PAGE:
Neil Walker loses arbitration case against Pittsburgh Pirates


For the third time, the Pittsburgh Pirates and hometown boy Neil Walker went to arbitration – and, this time, the organization came out on top.

According to multiple reports, including one from, Walker lost his arbitration hearing, meaning that he will earn $8 million in 2015 – the figure the Pirates submitted – as opposed to the $9 million figure the middle infielder had been seeking.

MLB Trade Rumors had projected Walker to earn $8.6 million this season – but the two sides ultimately never came together to find such a middle ground between the two numbers. It’s likely that – barring a contract extension in the next 12 months – the two sides will go through the process one more time prior to next season, before he reaches free agency ahead of the 2017 campaign.

Last season, Walker battled the injury bug yet again, but still managed to hit a career-high 23 home runs, while driving in 76 runs in just 136 games. He also tied a career-best with a .342 on-base percentage – while providing league average glove work at second base, evidenced by his 0.0 dWAR.

Walker, the 2004 first-round pick of the Pirates, has a lengthy history of injuries that include a herniated disc in his back in 2012 – but should he manage to stay healthy for an entire season, he could quickly emerge as one of the Pirates’ most valuable position players. In 2015, he notched his first Silver Slugger award – a testament to the work he turned in with the bat.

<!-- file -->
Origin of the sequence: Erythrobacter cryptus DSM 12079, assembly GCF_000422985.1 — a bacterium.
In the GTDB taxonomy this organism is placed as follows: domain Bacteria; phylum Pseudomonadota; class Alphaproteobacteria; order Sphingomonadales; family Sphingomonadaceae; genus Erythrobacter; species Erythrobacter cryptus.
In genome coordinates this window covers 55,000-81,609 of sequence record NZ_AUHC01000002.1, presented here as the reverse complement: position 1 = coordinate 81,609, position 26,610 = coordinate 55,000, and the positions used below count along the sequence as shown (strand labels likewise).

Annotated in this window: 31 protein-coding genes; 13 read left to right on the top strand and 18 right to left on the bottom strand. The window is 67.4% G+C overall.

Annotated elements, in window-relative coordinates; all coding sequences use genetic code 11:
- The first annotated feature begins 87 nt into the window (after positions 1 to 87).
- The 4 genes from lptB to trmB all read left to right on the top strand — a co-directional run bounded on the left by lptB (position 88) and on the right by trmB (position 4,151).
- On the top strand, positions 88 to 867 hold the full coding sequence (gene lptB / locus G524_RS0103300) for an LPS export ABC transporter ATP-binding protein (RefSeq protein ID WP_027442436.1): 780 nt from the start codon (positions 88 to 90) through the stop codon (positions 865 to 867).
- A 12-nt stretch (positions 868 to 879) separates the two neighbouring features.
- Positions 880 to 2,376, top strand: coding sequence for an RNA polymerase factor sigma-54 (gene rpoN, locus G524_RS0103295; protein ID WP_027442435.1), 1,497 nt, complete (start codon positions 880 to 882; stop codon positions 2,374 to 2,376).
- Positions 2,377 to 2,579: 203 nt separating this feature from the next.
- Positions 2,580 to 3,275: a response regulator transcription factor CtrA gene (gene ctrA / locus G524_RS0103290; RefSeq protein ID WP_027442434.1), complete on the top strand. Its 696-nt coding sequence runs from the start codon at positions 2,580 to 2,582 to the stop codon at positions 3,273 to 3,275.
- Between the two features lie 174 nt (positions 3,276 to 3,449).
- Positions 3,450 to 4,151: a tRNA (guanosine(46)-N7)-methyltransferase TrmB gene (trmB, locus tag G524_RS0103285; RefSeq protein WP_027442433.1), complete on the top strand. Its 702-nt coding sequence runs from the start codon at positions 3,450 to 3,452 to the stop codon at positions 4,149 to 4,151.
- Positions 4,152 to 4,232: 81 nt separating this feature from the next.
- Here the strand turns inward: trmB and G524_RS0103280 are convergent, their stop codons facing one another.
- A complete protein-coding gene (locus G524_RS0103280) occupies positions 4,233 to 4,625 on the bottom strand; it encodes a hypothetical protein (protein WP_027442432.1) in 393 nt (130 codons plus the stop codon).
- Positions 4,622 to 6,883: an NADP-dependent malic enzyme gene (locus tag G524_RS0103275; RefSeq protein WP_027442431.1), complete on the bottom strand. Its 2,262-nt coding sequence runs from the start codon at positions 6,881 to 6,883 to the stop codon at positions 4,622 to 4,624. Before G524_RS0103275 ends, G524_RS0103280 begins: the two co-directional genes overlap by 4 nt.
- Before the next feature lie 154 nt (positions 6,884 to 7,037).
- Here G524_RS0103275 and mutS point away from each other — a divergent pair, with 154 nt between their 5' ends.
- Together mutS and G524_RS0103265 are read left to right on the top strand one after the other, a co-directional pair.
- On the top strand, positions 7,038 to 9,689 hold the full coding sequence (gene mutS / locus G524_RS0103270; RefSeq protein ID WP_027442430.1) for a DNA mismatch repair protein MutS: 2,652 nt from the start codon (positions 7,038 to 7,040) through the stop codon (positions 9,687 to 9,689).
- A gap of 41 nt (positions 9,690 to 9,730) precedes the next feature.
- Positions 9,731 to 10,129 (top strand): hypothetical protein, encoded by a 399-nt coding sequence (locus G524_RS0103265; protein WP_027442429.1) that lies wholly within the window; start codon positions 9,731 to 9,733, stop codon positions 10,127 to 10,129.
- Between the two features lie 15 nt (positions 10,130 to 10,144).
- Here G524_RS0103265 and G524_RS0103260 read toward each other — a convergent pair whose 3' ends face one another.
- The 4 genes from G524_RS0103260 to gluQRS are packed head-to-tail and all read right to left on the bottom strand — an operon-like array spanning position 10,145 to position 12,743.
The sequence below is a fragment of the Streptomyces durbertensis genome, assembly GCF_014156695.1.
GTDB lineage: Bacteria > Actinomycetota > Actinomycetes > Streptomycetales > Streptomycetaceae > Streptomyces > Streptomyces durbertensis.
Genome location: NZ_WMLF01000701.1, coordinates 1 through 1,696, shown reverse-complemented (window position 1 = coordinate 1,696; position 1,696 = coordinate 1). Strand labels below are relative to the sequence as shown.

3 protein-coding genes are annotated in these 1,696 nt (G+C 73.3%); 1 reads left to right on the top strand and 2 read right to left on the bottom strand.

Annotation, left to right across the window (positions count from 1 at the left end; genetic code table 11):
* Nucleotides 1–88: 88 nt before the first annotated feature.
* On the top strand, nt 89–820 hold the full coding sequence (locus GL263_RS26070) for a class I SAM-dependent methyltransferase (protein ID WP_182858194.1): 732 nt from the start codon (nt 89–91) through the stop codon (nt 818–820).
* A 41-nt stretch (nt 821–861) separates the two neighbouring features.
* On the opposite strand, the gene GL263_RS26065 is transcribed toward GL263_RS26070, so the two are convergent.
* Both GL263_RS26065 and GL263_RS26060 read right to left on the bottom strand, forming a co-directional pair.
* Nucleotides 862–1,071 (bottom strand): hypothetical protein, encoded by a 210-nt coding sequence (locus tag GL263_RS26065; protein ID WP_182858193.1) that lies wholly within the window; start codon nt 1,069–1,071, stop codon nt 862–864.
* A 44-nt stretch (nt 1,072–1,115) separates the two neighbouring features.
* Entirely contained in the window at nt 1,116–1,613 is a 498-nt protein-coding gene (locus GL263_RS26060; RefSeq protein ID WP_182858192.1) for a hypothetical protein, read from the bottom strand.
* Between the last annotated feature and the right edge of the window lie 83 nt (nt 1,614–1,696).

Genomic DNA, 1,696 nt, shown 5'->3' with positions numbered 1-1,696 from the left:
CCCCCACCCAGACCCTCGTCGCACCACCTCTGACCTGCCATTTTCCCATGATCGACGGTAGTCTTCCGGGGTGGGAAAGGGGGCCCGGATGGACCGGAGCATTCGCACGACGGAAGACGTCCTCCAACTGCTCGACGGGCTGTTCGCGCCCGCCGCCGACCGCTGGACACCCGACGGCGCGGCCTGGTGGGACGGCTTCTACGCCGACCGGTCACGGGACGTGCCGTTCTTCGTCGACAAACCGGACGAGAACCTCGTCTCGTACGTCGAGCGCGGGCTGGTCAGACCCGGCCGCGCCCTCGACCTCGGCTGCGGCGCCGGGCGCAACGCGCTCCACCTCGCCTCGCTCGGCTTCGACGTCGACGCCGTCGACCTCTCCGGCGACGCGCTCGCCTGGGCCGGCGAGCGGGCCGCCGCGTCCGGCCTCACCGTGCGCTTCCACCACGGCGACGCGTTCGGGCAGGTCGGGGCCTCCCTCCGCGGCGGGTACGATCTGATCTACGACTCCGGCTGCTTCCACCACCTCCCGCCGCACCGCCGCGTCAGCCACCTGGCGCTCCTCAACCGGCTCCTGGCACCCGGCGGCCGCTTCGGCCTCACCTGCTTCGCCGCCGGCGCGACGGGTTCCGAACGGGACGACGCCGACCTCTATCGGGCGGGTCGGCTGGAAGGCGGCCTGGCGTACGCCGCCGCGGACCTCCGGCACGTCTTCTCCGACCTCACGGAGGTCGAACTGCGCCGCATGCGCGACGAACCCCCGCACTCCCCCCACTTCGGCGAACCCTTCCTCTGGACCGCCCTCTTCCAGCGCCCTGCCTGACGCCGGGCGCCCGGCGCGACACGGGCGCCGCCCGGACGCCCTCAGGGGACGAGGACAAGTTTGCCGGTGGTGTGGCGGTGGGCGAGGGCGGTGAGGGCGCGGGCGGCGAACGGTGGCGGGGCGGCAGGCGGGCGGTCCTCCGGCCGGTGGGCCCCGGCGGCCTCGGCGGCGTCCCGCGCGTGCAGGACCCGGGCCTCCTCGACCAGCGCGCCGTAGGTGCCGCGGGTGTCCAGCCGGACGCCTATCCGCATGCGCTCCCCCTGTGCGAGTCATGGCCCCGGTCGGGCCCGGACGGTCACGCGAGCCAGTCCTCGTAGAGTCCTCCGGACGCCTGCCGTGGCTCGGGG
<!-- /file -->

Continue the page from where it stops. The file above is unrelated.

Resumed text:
If he keeps it up, Neil Walker may become too pricey for the Pirates as he approaches free agency.

His 127 OPS+ was a career-best last season – and if he can continue his ascent into the elite middle infielders in the game, he may not only continue to rack up accolades, but he may very well price himself out of Pittsburgh – an organization that has become notorious for being tight with its pocketbook.

The 29-year-old infielder still netted a raise from his 2014 salary of $5.75 million – so it’s hard to imagine him being all that upset with how the process played itself out.

Pittsburgh still has unresolved arbitration cases with Pedro Alvarez, who is shifting across the diamond ahead of the 2015 season, and right-hander Vance Worley, who figures to be a critical part of the Pirates’ starting rotation this year.

Next: Pirates, Braves get together on a minor-league trade